UChicago 2017 discussion

41 views
Books!

Comments Showing 1-7 of 7 (7 new)    post a comment »
dateDown arrow    newest »

message 1: by Miriam (new)

Miriam Jaworski | 1 comments In spirit of holiday movie releases, I reread The Hobbit and then saw the movie, it was great but I guess I haven't read much of yolk owns other stories besides the LotR trilogy and the Hobbit. Any fiery recommendations? Right now I am reading my way through the Sirens of Titan by Vonnegut. What about you guys?


message 2: by Jake (new)

Jake Bittle (jakebittle) | 4 comments Mod
Sirens of Titan was great. One book that recently set me on fire was David Mitchell's Cloud Atlas. Couldn't get enough of that book. Acquired taste though. Check it out!


message 3: by Jake (new)

Jake Bittle (jakebittle) | 4 comments Mod
I never thought HOL was weird for weirdness's sake. I trusted Danielewski to put a purpose behind every sentence; I think he has that ability, that power. Of course, that's the big game, with literature: what does he mean? Does he mean anything?


message 4: by Jake (new)

Jake Bittle (jakebittle) | 4 comments Mod
This is where we'll stay disagreeing, because, for example, in the Whalestoe Letter you mention he's writing as Pelafina, who is a paranoiac, a conspiracy theorist, and a psychopath who spends the duration of the Whalestoe letters trapped in her own mind (as I'm sure you notice, she gets a little crazy with her imagination); that's the explanation for the fact that those encodings (and there are many in those letters) aren't so subtle. As for the image/content of the book, the entire thing serves as a) a dissection of the relationship of meaning to text to reader and so demonstrates its point by granting meaning in nonverbal ways (e.g. the ladder page being a ladder, the colors and nonlinearity), but none of it is just there for show, and b) the parts of the book that ARE traditional contain a really really wonderful story, multilayered and (I found) emotionally engaging. Personally I loved the book, but there are many people out there who I'm sure would agree with you. Cheers.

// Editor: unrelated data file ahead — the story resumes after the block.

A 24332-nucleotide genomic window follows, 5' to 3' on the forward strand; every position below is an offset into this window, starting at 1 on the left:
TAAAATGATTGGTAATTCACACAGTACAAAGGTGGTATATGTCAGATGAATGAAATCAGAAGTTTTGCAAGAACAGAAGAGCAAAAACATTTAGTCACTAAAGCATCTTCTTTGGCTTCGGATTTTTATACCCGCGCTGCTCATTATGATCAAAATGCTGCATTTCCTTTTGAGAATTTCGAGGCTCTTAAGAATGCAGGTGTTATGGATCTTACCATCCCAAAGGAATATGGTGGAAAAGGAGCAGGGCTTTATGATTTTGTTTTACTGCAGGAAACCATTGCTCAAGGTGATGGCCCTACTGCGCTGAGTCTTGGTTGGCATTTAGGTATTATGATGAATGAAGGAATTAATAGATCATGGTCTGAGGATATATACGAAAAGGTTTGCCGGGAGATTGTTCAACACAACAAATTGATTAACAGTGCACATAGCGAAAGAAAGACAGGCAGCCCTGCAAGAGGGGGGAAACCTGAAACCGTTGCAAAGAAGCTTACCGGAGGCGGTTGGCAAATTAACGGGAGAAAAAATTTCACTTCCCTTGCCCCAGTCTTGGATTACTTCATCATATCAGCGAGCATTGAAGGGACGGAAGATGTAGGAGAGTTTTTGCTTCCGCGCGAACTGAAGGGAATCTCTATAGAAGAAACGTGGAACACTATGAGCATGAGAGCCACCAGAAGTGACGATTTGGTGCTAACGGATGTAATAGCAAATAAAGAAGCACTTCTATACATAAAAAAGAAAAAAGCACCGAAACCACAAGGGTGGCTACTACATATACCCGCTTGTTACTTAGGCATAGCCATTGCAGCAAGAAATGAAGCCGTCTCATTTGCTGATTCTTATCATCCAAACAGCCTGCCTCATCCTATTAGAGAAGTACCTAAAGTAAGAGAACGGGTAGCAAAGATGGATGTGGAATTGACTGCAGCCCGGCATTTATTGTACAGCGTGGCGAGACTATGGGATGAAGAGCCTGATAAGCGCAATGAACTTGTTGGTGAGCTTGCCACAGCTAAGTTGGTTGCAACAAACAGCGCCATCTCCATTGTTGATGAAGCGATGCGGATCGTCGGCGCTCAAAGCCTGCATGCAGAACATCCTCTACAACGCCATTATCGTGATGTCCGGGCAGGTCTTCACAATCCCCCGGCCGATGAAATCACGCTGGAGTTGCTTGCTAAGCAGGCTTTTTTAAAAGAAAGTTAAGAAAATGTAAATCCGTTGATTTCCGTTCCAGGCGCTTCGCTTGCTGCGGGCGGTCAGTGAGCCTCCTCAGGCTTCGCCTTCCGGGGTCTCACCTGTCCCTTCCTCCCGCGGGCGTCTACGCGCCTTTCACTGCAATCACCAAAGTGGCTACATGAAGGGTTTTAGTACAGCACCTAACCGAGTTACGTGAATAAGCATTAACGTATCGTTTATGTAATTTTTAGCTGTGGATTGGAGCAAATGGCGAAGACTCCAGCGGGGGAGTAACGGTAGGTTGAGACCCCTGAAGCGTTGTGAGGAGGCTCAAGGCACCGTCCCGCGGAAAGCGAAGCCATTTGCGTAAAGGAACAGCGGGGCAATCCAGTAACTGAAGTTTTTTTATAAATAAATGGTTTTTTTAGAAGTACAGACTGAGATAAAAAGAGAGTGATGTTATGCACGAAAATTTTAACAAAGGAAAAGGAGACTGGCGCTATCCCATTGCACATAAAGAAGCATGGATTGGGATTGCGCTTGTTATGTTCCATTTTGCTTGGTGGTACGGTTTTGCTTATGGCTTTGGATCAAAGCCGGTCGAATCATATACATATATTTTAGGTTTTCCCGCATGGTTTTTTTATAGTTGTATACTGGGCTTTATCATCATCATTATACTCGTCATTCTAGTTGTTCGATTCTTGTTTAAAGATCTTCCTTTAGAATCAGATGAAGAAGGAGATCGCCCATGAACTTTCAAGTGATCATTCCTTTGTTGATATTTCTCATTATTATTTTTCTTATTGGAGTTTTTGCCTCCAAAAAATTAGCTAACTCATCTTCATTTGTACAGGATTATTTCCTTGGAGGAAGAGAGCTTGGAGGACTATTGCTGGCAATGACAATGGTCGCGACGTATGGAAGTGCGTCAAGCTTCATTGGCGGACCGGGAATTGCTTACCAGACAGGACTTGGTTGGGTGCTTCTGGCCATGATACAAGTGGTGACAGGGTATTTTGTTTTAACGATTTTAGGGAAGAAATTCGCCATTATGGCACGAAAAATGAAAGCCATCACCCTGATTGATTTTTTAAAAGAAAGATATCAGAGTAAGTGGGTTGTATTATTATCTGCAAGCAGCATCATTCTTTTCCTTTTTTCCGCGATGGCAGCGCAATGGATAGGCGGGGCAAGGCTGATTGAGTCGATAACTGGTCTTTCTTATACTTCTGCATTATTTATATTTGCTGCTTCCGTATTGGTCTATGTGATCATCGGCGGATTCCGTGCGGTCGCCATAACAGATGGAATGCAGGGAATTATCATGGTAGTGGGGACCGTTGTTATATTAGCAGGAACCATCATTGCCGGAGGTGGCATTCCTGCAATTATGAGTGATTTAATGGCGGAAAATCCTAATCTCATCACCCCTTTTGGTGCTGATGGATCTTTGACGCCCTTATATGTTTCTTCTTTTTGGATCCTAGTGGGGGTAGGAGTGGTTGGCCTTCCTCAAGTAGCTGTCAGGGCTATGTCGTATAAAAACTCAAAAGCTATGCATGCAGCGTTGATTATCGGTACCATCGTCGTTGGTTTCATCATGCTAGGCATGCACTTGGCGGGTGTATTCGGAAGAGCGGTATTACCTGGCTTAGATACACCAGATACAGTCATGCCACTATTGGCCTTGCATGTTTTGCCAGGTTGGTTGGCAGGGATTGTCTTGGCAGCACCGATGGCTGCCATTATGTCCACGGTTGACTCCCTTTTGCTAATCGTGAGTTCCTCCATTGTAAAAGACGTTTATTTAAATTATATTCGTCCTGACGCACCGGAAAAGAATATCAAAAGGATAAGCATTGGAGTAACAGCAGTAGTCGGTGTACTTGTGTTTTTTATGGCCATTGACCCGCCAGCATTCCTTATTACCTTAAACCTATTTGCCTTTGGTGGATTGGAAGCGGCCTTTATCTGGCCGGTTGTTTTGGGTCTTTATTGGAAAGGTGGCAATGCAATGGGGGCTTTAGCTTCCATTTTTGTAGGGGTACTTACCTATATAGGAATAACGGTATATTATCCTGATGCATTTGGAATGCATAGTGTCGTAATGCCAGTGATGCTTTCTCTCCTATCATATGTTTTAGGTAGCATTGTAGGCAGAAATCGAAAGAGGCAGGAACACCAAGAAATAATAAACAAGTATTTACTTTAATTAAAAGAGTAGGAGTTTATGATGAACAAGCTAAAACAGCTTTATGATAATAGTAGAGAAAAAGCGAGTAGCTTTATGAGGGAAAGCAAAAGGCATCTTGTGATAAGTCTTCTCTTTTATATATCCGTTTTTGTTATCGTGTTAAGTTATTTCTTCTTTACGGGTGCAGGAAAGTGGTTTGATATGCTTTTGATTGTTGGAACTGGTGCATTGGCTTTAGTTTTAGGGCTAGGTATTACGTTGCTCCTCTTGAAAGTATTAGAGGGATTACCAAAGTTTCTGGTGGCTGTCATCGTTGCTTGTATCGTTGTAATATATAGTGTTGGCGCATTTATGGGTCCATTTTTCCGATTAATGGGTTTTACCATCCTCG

message 5: by Sarah (new)

Sarah Kim | 2 comments Currently, I'm reading Half the Sky, a non-fiction book, about the oppression of women worldwide. I plan on reading All The Pretty Horses soon. A play I've recently read that totally shook me was Spring Awakening. I was familiar with only the musical, but the play has such beautiful and poetic language often not found in plays today.

A book I always recommend to people is Middlesex. After I read it, I literally sat in stunned silence for an hour. The scope of the book is amazing.


message 6: by Jake (new)

Jake Bittle (jakebittle) | 4 comments Mod
I watched a performance of "Spring Awakening" and found it ... a bit indulgent.


message 7: by Sarah (new)

Sarah Kim | 2 comments Yeah, both the musical and play does use shock tactics, but it really is up to the director how apparent he or she wants to make those. And even with the shock tactics, I find both the musical and play to be raw and poetic. But, that's my two cents. :)


back to top